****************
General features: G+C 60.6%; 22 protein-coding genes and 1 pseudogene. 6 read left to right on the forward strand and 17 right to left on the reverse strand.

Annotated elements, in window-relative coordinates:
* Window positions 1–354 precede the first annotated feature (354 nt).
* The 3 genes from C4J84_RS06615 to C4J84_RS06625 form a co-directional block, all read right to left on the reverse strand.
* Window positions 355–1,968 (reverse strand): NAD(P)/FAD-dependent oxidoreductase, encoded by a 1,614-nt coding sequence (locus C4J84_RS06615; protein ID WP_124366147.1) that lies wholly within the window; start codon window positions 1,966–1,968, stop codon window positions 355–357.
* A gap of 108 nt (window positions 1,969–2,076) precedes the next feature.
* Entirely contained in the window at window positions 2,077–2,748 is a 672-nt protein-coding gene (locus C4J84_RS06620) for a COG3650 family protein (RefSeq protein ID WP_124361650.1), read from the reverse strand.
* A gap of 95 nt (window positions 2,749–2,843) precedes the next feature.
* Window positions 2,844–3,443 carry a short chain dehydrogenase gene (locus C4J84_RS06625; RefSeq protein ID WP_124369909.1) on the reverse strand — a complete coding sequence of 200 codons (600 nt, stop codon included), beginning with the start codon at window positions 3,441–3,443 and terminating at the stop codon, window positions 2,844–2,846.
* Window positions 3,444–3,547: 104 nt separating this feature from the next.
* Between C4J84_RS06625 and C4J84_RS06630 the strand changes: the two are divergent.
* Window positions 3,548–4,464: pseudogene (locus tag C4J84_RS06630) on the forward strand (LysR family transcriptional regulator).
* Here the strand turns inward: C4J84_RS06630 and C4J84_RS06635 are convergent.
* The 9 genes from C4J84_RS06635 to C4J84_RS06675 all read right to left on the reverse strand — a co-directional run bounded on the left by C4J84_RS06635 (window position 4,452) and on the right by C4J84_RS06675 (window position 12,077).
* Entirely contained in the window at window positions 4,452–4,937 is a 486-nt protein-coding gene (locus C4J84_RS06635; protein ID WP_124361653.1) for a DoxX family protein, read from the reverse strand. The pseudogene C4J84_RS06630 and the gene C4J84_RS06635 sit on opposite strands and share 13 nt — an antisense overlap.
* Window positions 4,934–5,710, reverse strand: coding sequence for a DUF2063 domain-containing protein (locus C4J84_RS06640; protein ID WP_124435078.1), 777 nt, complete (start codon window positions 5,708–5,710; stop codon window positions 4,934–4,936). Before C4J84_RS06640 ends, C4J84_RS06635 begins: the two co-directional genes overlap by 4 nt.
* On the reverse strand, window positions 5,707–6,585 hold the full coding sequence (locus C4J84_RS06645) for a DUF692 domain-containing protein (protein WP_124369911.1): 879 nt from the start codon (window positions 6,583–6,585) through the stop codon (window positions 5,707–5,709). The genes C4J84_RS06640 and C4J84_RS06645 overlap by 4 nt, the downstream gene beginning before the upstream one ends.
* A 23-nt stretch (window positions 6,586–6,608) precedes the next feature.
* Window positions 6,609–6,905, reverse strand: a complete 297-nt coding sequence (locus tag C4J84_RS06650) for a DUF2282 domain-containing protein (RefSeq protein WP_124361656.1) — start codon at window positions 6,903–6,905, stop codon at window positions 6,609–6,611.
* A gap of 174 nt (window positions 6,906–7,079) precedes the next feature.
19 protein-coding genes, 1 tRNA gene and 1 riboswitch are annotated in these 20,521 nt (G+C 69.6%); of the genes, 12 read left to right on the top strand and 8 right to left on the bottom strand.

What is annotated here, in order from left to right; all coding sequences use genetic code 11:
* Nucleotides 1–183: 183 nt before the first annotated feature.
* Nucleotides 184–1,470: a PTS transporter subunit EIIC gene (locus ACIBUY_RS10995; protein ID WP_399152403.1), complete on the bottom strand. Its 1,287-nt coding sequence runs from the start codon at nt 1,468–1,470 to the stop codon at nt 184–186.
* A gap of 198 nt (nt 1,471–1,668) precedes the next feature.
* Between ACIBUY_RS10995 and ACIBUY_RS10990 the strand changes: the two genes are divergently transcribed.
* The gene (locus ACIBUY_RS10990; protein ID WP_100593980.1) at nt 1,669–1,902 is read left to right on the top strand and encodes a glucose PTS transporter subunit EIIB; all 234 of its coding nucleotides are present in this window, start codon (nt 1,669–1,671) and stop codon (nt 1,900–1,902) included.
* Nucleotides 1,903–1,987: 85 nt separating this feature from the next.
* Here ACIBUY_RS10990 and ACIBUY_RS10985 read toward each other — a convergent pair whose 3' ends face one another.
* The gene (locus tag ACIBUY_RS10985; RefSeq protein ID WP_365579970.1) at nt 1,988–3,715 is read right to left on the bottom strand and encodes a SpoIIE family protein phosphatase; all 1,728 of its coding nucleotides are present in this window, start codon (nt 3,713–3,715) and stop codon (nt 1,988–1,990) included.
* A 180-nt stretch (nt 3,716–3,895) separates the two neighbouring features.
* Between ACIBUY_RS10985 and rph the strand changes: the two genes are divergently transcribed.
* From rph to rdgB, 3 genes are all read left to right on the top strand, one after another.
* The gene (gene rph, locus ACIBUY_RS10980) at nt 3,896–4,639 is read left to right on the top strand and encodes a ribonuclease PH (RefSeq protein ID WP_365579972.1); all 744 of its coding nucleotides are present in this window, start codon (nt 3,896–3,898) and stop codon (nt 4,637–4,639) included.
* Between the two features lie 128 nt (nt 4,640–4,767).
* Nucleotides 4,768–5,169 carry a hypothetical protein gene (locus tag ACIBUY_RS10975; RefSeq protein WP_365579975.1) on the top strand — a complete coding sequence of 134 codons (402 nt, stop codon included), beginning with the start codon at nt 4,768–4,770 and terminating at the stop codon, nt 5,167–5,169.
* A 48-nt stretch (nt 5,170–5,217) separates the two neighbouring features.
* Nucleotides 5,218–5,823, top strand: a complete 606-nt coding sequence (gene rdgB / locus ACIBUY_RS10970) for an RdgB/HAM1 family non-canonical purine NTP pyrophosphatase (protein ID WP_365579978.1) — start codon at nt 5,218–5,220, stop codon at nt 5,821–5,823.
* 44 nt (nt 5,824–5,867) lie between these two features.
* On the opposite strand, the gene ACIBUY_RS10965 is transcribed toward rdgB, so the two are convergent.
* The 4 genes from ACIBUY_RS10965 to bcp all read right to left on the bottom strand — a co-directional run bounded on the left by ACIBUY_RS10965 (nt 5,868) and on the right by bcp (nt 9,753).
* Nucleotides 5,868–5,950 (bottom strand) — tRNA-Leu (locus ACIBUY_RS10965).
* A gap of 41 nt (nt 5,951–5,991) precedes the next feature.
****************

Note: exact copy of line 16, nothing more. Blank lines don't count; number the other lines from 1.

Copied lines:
* Window positions 4,934–5,710, reverse strand: coding sequence for a DUF2063 domain-containing protein (locus C4J84_RS06640; protein ID WP_124435078.1), 777 nt, complete (start codon window positions 5,708–5,710; stop codon window positions 4,934–4,936). Before C4J84_RS06640 ends, C4J84_RS06635 begins: the two co-directional genes overlap by 4 nt.